I am writing you today in remembrance of Veterans Day , and as a personal act of service to my community and my country. It is my hope that you’ll read this, and pass it along to others to read as well.
I’ve often found that listing some of my personal experience tends to open ears that would otherwise stay closed, so first, a quick introduction:
I served four years in the Marine Corps as a Military Policeman, the bulk of my enlistment assigned to MSSG-31, 31st MEU (Marine Expeditionary Unit (SOC)), based out of Okinawa, Japan- the only MEU that is always forward-deployed. Though our primary area of responsibility was the Asia-Pacific region, we received orders to Iraq in 2004, in support of Operation Phantom Fury, the The Second Battle of Fallujah, and the bloodiest battle of the Iraq War. I also served three years in the Army with 212th MP Co. based in Germany, and deployed again to Iraq (Kirkuk) for 14 months.
My first deployment consisted of escorting convoys in and around the Fallujah area, resupply missions to infantry units, escorting and protecting EOD (Explosive Ordinance Division) units to enemy weapons cache sites and suspected IED locations, and prisoner transfer. My second deployment consisted mainly of training Iraqi Police (IPs), advising local leadership on IP station construction, and conducting regular security patrols around the area.
One thing many don’t realize about Military Police is that we’re always fighting, and we must constantly maintain a defensive posture. Even when we aren’t deployed, we are law enforcement and security for the base, often dealing with fellow Marines and Soldiers, occasionally in tragic and/or hostile circumstances.Our duties required us to always be observant of the people around us.
As the years went by, I observed a lot of faces, in a lot of places. I made friends and enemies in 13 countries, and saw the same joy, sorrow, hate, love, confusion, and determination in their eyes. I’ve seen far more death than I care to, and have felt the deep sting of the loss of friends to both the war without, and the war within, which many of us are left with once we return. I came very close to self destruction myself on a few occasions, during my early struggles with PTSD. It was the death of a friend that made me realize I needed to change something, or I also wouldn’t survive.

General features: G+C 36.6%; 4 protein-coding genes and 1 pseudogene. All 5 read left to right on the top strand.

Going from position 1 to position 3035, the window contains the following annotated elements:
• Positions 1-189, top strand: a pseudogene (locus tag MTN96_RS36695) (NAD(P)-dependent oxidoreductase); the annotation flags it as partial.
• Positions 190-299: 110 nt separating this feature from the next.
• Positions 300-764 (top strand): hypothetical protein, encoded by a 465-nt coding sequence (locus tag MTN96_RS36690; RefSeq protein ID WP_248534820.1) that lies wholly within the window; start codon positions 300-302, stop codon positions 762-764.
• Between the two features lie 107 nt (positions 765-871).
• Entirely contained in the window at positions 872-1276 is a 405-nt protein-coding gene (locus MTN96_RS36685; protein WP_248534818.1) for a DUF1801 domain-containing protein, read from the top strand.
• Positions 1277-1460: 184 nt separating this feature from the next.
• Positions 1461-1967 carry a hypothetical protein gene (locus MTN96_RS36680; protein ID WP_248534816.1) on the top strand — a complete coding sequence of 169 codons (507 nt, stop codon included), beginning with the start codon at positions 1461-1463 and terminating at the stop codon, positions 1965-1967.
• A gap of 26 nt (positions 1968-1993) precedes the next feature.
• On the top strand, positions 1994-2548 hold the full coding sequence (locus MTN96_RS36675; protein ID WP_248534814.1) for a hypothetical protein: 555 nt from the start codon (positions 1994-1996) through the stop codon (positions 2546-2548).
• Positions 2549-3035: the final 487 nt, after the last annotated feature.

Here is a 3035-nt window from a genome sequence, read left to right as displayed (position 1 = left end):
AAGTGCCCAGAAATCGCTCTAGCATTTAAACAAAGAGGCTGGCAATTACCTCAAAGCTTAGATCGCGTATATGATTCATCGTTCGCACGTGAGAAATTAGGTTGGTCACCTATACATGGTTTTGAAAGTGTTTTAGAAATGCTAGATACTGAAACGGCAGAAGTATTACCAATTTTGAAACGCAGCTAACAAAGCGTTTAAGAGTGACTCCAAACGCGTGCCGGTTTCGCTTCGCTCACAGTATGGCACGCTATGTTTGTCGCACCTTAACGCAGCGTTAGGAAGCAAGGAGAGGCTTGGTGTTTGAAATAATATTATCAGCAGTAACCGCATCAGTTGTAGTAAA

War truly is hell- or at least our most practiced attempt at it. It’s hell for the troops, and it’s a deeper, hotter, more encompassing hell for the local people caught in and around it; who can’t get away from the war, nor its collateral damage. The scars it leaves on those who survive it are deep and difficult (if not impossible) to heal. It is the worst tool and strategy mankind has ever devised.
Including the 9/11 attacks, we’ve lost approximately 10,000 of our own; and the death toll for Iraqi citizens alone is in the many hundreds of thousands. That’s at least 50 deaths for every one we’ve lost- and those are the low estimates, from spotty poll samples. Our military only counts the deaths of our own; we will likely never know how many have actually died.
Every single one, a loss of life to war, something we so collectively despised after WWI that we christened November 11th Armistice Day, to “[commemorate] with thanksgiving and prayer and exercises designed to perpetuate peace through good will and mutual understanding between nations…”.
My experiences have allowed me to see the relentless cycle of fear, anger, attack, and retaliation- and I do everything I can now to throw a wrench into the machine that is profiting off of so much human suffering. A machine fueled by hateful and demeaning rhetoric, and thrives in societies that lack empathy for other peoples and cultures.
Years into this self-imposed mission, I’m still surprised to see so many folks turn their nose up when I mention the concept of pursuing peace- like it’s a dirty word or something. Peace is noble, peace is strength, peace is the central message of many religious leaders, including Jesus Christ. Read the red words. Never once does he glorify war and fighting, but spoke against it numerous times. He preached love above all else, especially when it’s difficult or even downright risky.
Like Armistice Day, we’ve lost a part of what we once were, and we’ve been drifting toward larger and longer conflicts ever since, and we’re losing our empathy, a critical part in any respectable and sustainable people or country. I believe that if we can reclaim that empathy, we will reclaim a part of what it is to be an American, and in doing so, find solid, peaceful footing again.
Peace is possible- but it takes a real, determined desire to create and sustain it. If we truly wish to honor our veterans, both here and gone, as well as our own country, we must remember the true costs of war; they are far steeper than most of us realize.
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